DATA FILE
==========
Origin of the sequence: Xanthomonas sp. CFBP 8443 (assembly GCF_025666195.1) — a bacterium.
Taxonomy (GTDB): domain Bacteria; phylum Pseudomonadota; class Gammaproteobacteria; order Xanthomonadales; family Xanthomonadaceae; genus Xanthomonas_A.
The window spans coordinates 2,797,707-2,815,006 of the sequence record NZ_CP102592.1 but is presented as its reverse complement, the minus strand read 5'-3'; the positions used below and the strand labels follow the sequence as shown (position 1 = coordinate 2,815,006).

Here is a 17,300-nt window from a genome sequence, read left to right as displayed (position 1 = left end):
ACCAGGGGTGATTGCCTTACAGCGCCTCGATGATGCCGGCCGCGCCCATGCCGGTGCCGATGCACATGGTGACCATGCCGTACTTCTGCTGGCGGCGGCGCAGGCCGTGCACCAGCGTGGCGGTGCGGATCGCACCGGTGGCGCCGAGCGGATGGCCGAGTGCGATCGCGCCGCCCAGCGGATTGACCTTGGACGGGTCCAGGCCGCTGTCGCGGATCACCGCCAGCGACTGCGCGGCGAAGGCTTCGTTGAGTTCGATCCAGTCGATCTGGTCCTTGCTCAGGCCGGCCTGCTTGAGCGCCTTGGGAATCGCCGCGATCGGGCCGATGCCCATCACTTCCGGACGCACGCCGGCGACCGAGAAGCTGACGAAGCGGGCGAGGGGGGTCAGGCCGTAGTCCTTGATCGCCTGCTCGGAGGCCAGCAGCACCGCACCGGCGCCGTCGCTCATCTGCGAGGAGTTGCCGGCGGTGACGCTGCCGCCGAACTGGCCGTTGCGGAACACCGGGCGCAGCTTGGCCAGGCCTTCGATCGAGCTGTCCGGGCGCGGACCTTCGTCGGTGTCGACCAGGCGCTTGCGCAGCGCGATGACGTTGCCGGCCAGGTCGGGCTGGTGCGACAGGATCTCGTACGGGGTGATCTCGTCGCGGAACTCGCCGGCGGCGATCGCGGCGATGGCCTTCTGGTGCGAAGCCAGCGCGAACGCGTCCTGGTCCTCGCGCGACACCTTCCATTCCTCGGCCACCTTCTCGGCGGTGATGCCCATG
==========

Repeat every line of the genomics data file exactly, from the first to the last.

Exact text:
Origin of the sequence: Xanthomonas sp. CFBP 8443 (assembly GCF_025666195.1) — a bacterium.
Taxonomy (GTDB): domain Bacteria; phylum Pseudomonadota; class Gammaproteobacteria; order Xanthomonadales; family Xanthomonadaceae; genus Xanthomonas_A.
The window spans coordinates 2,797,707-2,815,006 of the sequence record NZ_CP102592.1 but is presented as its reverse complement, the minus strand read 5'-3'; the positions used below and the strand labels follow the sequence as shown (position 1 = coordinate 2,815,006).

Here is a 17,300-nt window from a genome sequence, read left to right as displayed (position 1 = left end):
ACCAGGGGTGATTGCCTTACAGCGCCTCGATGATGCCGGCCGCGCCCATGCCGGTGCCGATGCACATGGTGACCATGCCGTACTTCTGCTGGCGGCGGCGCAGGCCGTGCACCAGCGTGGCGGTGCGGATCGCACCGGTGGCGCCGAGCGGATGGCCGAGTGCGATCGCGCCGCCCAGCGGATTGACCTTGGACGGGTCCAGGCCGCTGTCGCGGATCACCGCCAGCGACTGCGCGGCGAAGGCTTCGTTGAGTTCGATCCAGTCGATCTGGTCCTTGCTCAGGCCGGCCTGCTTGAGCGCCTTGGGAATCGCCGCGATCGGGCCGATGCCCATCACTTCCGGACGCACGCCGGCGACCGAGAAGCTGACGAAGCGGGCGAGGGGGGTCAGGCCGTAGTCCTTGATCGCCTGCTCGGAGGCCAGCAGCACCGCACCGGCGCCGTCGCTCATCTGCGAGGAGTTGCCGGCGGTGACGCTGCCGCCGAACTGGCCGTTGCGGAACACCGGGCGCAGCTTGGCCAGGCCTTCGATCGAGCTGTCCGGGCGCGGACCTTCGTCGGTGTCGACCAGGCGCTTGCGCAGCGCGATGACGTTGCCGGCCAGGTCGGGCTGGTGCGACAGGATCTCGTACGGGGTGATCTCGTCGCGGAACTCGCCGGCGGCGATCGCGGCGATGGCCTTCTGGTGCGAAGCCAGCGCGAACGCGTCCTGGTCCTCGCGCGACACCTTCCATTCCTCGGCCACCTTCTCGGCGGTGATGCCCATG